Huating Dou, Peter Petracek, Mohamed Ismail, Ashok Alva, and David Calvert
Effects of N, K, and water relation on the incidence and severity of postharvest pitting in white grapefruit were evaluated in two field experiments. In the first experiment, a factorial combination of 3 N (56, 168, and 336 kg·ha–1) and 3 K (52, 156, and 312 kg·ha–1) rates were used with three broadcast applications per year. In the second experiment, there were two irrigation regimes (at 30% and 60% depletion of available soil moisture, ASM, content) with three subtreatments of variable N and K rates (Kg·ha–1) at 56: 52; 112: 104, and 336: 312 kg·ha–1. The fruit were harvested three times each season, waxed with shellac wax, and stored at 70°F for evaluation of pitting. The pitting incidence was lower at the optimal N and K rates than that at the low or high rates. The irrigation at 30% ASM significantly reduced pitting incidence. The higher incidence of pitting was found in an area in the grove with higher water table. This study suggested that effects of water may play an important role on peel physiology and pitting.
Peter D. Petracek, Lymari Montalvo, Huating Dou, and Craig Davis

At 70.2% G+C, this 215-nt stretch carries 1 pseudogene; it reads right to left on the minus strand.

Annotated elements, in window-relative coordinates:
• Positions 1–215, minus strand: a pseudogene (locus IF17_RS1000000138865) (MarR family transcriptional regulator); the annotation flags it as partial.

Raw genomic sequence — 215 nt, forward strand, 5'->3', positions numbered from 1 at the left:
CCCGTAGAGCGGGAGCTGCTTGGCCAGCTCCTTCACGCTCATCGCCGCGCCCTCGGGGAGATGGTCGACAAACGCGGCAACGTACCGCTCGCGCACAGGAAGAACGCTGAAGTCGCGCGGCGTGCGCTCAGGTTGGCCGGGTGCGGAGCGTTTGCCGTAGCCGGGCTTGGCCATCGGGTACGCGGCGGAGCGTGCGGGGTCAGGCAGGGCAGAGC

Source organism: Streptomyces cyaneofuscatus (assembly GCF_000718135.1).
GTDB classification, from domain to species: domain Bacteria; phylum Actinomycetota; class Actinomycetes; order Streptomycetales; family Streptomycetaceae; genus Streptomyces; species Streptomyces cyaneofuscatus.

The morphology and etiology of postharvest pitting of `Fallglo' [Bower citrus hybrid (Citrus reticulata Blanco × C. reticulata Blanco × C. paradisi Macf.) × Temple (C. reticulata Blanco × C. sinensis L.)] peel were determined. The disorder was characterized by scattered collapse of the flavedo that resulted from necrosis of cells within and enveloping the oil glands. In severe cases, damage occurred in epidermal and hypodermal cells above collapsed oil glands and surrounding vascular tissues, but cells between oil glands were often undamaged. Pitting was caused by storing waxed fruit at high temperature (≥15.5 °C), but was not affected by ethylene exposure during degreening. Fruit coated with commercially available shellac- and polyethylene-based waxes pitted more than fruit coated with carnauba-based waxes. Pitting was controlled by not coating the fruit with wax or storing the fruit at low temperature (4.5 °C) within hours after wax application.